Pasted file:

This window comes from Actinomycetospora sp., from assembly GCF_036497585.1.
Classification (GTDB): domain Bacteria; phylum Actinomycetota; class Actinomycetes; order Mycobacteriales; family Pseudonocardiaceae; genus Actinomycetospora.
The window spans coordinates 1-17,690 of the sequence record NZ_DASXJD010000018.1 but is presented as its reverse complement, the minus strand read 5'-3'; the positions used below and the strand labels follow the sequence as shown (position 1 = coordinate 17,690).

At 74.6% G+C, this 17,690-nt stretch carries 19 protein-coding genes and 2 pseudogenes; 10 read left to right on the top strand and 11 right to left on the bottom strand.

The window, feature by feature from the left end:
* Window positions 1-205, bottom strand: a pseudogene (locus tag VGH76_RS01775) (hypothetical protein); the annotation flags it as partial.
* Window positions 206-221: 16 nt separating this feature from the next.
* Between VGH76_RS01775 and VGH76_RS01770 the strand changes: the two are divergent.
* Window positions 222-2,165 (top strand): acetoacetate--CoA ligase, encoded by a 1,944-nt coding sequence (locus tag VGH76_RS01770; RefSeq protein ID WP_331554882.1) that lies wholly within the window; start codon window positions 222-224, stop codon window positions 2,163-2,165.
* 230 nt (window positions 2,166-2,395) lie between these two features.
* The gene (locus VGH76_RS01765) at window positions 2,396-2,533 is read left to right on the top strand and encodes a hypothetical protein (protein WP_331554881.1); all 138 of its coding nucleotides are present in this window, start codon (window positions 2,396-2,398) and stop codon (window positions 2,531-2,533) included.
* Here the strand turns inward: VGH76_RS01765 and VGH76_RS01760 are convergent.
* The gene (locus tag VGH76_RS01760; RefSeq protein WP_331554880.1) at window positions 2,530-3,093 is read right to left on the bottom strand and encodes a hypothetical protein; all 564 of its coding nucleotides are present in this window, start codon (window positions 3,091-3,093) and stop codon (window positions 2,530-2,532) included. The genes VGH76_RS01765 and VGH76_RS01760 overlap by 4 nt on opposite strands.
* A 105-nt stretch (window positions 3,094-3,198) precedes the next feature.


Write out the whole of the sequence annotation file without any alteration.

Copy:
This window comes from Actinomycetospora sp., from assembly GCF_036497585.1.
Classification (GTDB): domain Bacteria; phylum Actinomycetota; class Actinomycetes; order Mycobacteriales; family Pseudonocardiaceae; genus Actinomycetospora.
The window spans coordinates 1-17,690 of the sequence record NZ_DASXJD010000018.1 but is presented as its reverse complement, the minus strand read 5'-3'; the positions used below and the strand labels follow the sequence as shown (position 1 = coordinate 17,690).

At 74.6% G+C, this 17,690-nt stretch carries 19 protein-coding genes and 2 pseudogenes; 10 read left to right on the top strand and 11 right to left on the bottom strand.

The window, feature by feature from the left end:
* Window positions 1-205, bottom strand: a pseudogene (locus tag VGH76_RS01775) (hypothetical protein); the annotation flags it as partial.
* Window positions 206-221: 16 nt separating this feature from the next.
* Between VGH76_RS01775 and VGH76_RS01770 the strand changes: the two are divergent.
* Window positions 222-2,165 (top strand): acetoacetate--CoA ligase, encoded by a 1,944-nt coding sequence (locus tag VGH76_RS01770; RefSeq protein ID WP_331554882.1) that lies wholly within the window; start codon window positions 222-224, stop codon window positions 2,163-2,165.
* 230 nt (window positions 2,166-2,395) lie between these two features.
* The gene (locus VGH76_RS01765) at window positions 2,396-2,533 is read left to right on the top strand and encodes a hypothetical protein (protein WP_331554881.1); all 138 of its coding nucleotides are present in this window, start codon (window positions 2,396-2,398) and stop codon (window positions 2,531-2,533) included.
* Here the strand turns inward: VGH76_RS01765 and VGH76_RS01760 are convergent.
* The gene (locus tag VGH76_RS01760; RefSeq protein WP_331554880.1) at window positions 2,530-3,093 is read right to left on the bottom strand and encodes a hypothetical protein; all 564 of its coding nucleotides are present in this window, start codon (window positions 3,091-3,093) and stop codon (window positions 2,530-2,532) included. The genes VGH76_RS01765 and VGH76_RS01760 overlap by 4 nt on opposite strands.
* A 105-nt stretch (window positions 3,094-3,198) precedes the next feature.